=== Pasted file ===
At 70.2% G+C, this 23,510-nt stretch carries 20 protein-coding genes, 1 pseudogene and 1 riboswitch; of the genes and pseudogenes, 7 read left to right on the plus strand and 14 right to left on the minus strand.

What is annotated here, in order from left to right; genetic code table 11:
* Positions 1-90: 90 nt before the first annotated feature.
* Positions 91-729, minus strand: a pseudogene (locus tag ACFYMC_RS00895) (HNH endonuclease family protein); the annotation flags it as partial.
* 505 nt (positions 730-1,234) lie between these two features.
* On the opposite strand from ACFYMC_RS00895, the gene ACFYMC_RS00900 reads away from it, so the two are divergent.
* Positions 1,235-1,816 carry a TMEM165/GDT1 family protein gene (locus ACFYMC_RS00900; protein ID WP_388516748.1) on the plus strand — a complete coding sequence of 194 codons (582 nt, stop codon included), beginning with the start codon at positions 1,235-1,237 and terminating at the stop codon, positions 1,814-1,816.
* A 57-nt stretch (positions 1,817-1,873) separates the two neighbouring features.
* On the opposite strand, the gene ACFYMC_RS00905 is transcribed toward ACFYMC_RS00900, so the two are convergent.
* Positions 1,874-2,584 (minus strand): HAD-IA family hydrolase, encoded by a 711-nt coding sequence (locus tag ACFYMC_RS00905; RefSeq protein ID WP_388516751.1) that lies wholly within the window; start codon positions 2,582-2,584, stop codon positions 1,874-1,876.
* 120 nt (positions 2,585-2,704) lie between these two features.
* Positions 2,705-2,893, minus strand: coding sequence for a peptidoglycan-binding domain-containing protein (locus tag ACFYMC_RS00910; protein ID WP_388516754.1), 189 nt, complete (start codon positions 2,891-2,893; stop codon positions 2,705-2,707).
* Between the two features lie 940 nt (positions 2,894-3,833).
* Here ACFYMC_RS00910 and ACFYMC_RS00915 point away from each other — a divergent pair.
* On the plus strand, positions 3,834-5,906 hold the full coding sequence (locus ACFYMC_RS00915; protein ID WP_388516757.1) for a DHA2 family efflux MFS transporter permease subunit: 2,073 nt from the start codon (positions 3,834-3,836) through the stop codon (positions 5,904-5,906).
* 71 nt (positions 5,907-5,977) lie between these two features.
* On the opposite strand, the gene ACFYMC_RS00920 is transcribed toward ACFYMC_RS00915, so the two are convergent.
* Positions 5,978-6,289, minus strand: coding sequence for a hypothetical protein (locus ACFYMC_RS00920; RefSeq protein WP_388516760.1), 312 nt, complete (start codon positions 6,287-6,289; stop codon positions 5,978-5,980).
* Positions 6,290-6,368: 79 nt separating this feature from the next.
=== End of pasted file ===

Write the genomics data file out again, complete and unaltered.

At 70.2% G+C, this 23,510-nt stretch carries 20 protein-coding genes, 1 pseudogene and 1 riboswitch; of the genes and pseudogenes, 7 read left to right on the plus strand and 14 right to left on the minus strand.

What is annotated here, in order from left to right; genetic code table 11:
* Positions 1-90: 90 nt before the first annotated feature.
* Positions 91-729, minus strand: a pseudogene (locus tag ACFYMC_RS00895) (HNH endonuclease family protein); the annotation flags it as partial.
* 505 nt (positions 730-1,234) lie between these two features.
* On the opposite strand from ACFYMC_RS00895, the gene ACFYMC_RS00900 reads away from it, so the two are divergent.
* Positions 1,235-1,816 carry a TMEM165/GDT1 family protein gene (locus ACFYMC_RS00900; protein ID WP_388516748.1) on the plus strand — a complete coding sequence of 194 codons (582 nt, stop codon included), beginning with the start codon at positions 1,235-1,237 and terminating at the stop codon, positions 1,814-1,816.
* A 57-nt stretch (positions 1,817-1,873) separates the two neighbouring features.
* On the opposite strand, the gene ACFYMC_RS00905 is transcribed toward ACFYMC_RS00900, so the two are convergent.
* Positions 1,874-2,584 (minus strand): HAD-IA family hydrolase, encoded by a 711-nt coding sequence (locus tag ACFYMC_RS00905; RefSeq protein ID WP_388516751.1) that lies wholly within the window; start codon positions 2,582-2,584, stop codon positions 1,874-1,876.
* 120 nt (positions 2,585-2,704) lie between these two features.
* Positions 2,705-2,893, minus strand: coding sequence for a peptidoglycan-binding domain-containing protein (locus tag ACFYMC_RS00910; protein ID WP_388516754.1), 189 nt, complete (start codon positions 2,891-2,893; stop codon positions 2,705-2,707).
* Between the two features lie 940 nt (positions 2,894-3,833).
* Here ACFYMC_RS00910 and ACFYMC_RS00915 point away from each other — a divergent pair.
* On the plus strand, positions 3,834-5,906 hold the full coding sequence (locus ACFYMC_RS00915; protein ID WP_388516757.1) for a DHA2 family efflux MFS transporter permease subunit: 2,073 nt from the start codon (positions 3,834-3,836) through the stop codon (positions 5,904-5,906).
* 71 nt (positions 5,907-5,977) lie between these two features.
* On the opposite strand, the gene ACFYMC_RS00920 is transcribed toward ACFYMC_RS00915, so the two are convergent.
* Positions 5,978-6,289, minus strand: coding sequence for a hypothetical protein (locus ACFYMC_RS00920; RefSeq protein WP_388516760.1), 312 nt, complete (start codon positions 6,287-6,289; stop codon positions 5,978-5,980).
* Positions 6,290-6,368: 79 nt separating this feature from the next.